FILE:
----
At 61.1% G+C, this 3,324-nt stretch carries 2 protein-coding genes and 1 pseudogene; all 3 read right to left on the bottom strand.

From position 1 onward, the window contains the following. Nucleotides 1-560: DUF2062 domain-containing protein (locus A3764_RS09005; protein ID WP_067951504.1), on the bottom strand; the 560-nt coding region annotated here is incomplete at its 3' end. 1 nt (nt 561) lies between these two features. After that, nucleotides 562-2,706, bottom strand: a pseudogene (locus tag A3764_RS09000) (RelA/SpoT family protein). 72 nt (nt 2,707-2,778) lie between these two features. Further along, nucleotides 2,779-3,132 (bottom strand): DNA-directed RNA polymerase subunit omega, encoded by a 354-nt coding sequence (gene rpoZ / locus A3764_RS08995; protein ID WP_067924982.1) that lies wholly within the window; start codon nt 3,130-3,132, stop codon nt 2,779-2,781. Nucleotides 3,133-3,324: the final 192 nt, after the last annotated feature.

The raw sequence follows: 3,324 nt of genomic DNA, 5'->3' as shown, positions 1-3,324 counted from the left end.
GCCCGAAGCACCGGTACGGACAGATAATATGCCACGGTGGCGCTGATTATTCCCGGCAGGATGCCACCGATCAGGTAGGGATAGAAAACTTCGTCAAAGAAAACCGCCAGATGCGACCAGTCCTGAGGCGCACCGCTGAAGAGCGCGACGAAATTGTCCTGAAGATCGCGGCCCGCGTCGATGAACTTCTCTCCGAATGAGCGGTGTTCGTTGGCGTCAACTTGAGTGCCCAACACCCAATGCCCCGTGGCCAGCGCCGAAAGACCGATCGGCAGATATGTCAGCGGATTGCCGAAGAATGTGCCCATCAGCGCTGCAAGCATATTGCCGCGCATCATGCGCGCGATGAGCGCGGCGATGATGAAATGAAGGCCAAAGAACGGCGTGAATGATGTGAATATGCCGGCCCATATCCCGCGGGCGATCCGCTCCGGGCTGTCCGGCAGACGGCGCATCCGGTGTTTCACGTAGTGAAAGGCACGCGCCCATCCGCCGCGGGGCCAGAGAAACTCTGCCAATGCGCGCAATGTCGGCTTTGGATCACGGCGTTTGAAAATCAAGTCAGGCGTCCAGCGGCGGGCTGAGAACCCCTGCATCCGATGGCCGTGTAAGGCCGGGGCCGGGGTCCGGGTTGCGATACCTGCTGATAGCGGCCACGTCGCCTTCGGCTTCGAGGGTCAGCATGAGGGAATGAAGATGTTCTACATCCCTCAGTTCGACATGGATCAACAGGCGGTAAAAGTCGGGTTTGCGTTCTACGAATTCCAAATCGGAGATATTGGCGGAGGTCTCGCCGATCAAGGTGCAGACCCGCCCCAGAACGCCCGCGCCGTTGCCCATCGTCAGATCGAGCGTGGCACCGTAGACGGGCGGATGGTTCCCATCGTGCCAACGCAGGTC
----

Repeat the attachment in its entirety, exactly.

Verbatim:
At 61.1% G+C, this 3,324-nt stretch carries 2 protein-coding genes and 1 pseudogene; all 3 read right to left on the bottom strand.

From position 1 onward, the window contains the following. Nucleotides 1-560: DUF2062 domain-containing protein (locus A3764_RS09005; protein ID WP_067951504.1), on the bottom strand; the 560-nt coding region annotated here is incomplete at its 3' end. 1 nt (nt 561) lies between these two features. After that, nucleotides 562-2,706, bottom strand: a pseudogene (locus tag A3764_RS09000) (RelA/SpoT family protein). 72 nt (nt 2,707-2,778) lie between these two features. Further along, nucleotides 2,779-3,132 (bottom strand): DNA-directed RNA polymerase subunit omega, encoded by a 354-nt coding sequence (gene rpoZ / locus A3764_RS08995; protein ID WP_067924982.1) that lies wholly within the window; start codon nt 3,130-3,132, stop codon nt 2,779-2,781. Nucleotides 3,133-3,324: the final 192 nt, after the last annotated feature.

The raw sequence follows: 3,324 nt of genomic DNA, 5'->3' as shown, positions 1-3,324 counted from the left end.
GCCCGAAGCACCGGTACGGACAGATAATATGCCACGGTGGCGCTGATTATTCCCGGCAGGATGCCACCGATCAGGTAGGGATAGAAAACTTCGTCAAAGAAAACCGCCAGATGCGACCAGTCCTGAGGCGCACCGCTGAAGAGCGCGACGAAATTGTCCTGAAGATCGCGGCCCGCGTCGATGAACTTCTCTCCGAATGAGCGGTGTTCGTTGGCGTCAACTTGAGTGCCCAACACCCAATGCCCCGTGGCCAGCGCCGAAAGACCGATCGGCAGATATGTCAGCGGATTGCCGAAGAATGTGCCCATCAGCGCTGCAAGCATATTGCCGCGCATCATGCGCGCGATGAGCGCGGCGATGATGAAATGAAGGCCAAAGAACGGCGTGAATGATGTGAATATGCCGGCCCATATCCCGCGGGCGATCCGCTCCGGGCTGTCCGGCAGACGGCGCATCCGGTGTTTCACGTAGTGAAAGGCACGCGCCCATCCGCCGCGGGGCCAGAGAAACTCTGCCAATGCGCGCAATGTCGGCTTTGGATCACGGCGTTTGAAAATCAAGTCAGGCGTCCAGCGGCGGGCTGAGAACCCCTGCATCCGATGGCCGTGTAAGGCCGGGGCCGGGGTCCGGGTTGCGATACCTGCTGATAGCGGCCACGTCGCCTTCGGCTTCGAGGGTCAGCATGAGGGAATGAAGATGTTCTACATCCCTCAGTTCGACATGGATCAACAGGCGGTAAAAGTCGGGTTTGCGTTCTACGAATTCCAAATCGGAGATATTGGCGGAGGTCTCGCCGATCAAGGTGCAGACCCGCCCCAGAACGCCCGCGCCGTTGCCCATCGTCAGATCGAGCGTGGCACCGTAGACGGGCGGATGGTTCCCATCGTGCCAACGCAGGTC